Hamilton has helped pioneer the development of wireless environmental sensors that are designed to operate outdoors over long periods of time. These small devices can provide continuous recordings of climate, audio, and video conditions from remote, wild locations. They also give information related to physical conditions such as temperature, humidity, light levels, and soil moisture across an entire landscape. The progression of events such as wildflower blooms and bird nesting are part of the time lapse photography that viewers of "wired Wilderness 01" can see while waiting at the airport.
Image: "Wired Wilderness 01" installation view, San Jose Airport 2012
December 26, 2012 - Graham Townsley’s new documentary film, “Landfill Harmonic” shows how trash and recycled materials can be transformed into beautiful sounding musical instruments that are also in and of themselves works of art. A cello made from an oilcan and pieces of wood thrown in the garbage; violins crafted from cardboard and tin, and a saxophone made of spoons and buttons. These are just some of the instruments crafted by Nicolas, a recycler with no previous experience making musical instruments, living and working in Catuera, Paraguay a town essentially built on top of a landfill. When an orchestra director, Maestro Luis Szaran and music teacher, Favio Chávez set up a music program for the children of the recyclers of Cateura, they soon had more students than instruments. That changed when they were brought instruments made out of garbage. Today, more than 30 youth make up The Recycled Orchestra.
For more information: http://www.landfillharmonicmovie.com
December 20, 2012 - CELEBRATE PEACE IN TIMES SQUARE 12-21-12
A Yoko Ono happening, Friday, December 21st at 11:45pm everyone is invited to sing John Lennon's legendary song "IMAGINE" while Yoko Ono's film IMAGINE PEACE plays on Times Square's monumental billboards.
To join the happening, all are invited to meet at the "Red Steps" in Duffy Square, Broadway between 46th and 47th Streets, on Friday, December 21, at 11:45 p.m. Participants-and those who cannot make it to Times Square-are encouraged to follow @TSqArts on Friday night and tweet photos, videos, and peace using the hashtag #imaginepeaceTSQ.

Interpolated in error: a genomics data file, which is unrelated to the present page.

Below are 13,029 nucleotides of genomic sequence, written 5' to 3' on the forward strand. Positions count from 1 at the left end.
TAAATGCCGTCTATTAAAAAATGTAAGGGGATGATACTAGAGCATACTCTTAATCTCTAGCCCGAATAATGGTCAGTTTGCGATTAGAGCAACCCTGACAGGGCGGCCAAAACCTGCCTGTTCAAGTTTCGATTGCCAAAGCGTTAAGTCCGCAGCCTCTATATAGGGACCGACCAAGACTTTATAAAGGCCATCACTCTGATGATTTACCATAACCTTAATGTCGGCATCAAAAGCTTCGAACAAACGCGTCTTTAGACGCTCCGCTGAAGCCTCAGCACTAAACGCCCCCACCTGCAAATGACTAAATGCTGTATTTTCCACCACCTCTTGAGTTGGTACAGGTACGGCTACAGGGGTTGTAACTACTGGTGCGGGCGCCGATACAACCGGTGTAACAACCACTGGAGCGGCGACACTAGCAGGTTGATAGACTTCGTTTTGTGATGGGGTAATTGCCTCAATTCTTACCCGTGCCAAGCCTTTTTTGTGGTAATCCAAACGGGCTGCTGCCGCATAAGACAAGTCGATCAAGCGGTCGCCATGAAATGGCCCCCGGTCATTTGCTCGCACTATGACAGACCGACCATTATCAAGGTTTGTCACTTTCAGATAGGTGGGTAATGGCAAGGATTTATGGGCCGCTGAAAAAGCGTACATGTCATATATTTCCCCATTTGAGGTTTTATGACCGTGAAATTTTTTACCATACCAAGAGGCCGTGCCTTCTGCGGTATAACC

The happening is a collaboration between Yoko Ono, Times Square Arts (the public arts program of the Times Square Alliance), Art Production Fund, and Make Music New York.
Image: Yoko Ono, Imagine Peace, www.imaginepeace.com
December 17, 2012 - Part urban think tank, part community center and public gathering space, the BMW Guggenheim Lab is a mobile laboratory that travels to cities worldwide. Led by international, interdisciplinary teams of emerging talents in the areas of urbanism, architecture, art, design, science, technology, education, and sustainability, the Lab addresses issues of contemporary urban life through programs and public discourse. Its goal is the exploration of new ideas, experimentation, and ultimately the creation of forward-thinking visions for city life.
For more information: http://www.bmwguggenheimlab.org
December 15, 2012 - From 1999 – 2001, in collaboration with NYC based graphic design firm World Studio, I produced a national project titled Peace Signs / Visualizing Violence. The aim of the project was to help young people, between the ages of 15 and 20, develop creative their skills and then provide them opportunities to access media where they could express their thoughts about youth gun violence. The project grew out of our frustration with mainstream media’s coverage of gun violence. While some journalists explored deeper cultural questions related to Columbine and the numerous other high school shootings of that time, rarely did they invite young people into the conversation. We wanted to know what young people thought about gun violence and how it impacted their lives.
In San Francisco, Los Angeles, Washington DC, New York City and Chicago youth (from every socio-economic background) participated in non-violence and mediation workshops, studied media literacy, helped to produce peace rallies, met with their local and state government representatives and expressed their thoughts and opinions in billboards, bus shelter posters, newspaper and magazine articles, and on radio and television. In each of the cities where the project was produced, there was a wider conversation among community members about the causes and impact of gun violence. The project became part of a nation wide conversation that sometimes led to meaningful action, such as the passage of stricter gun control laws in the state of California.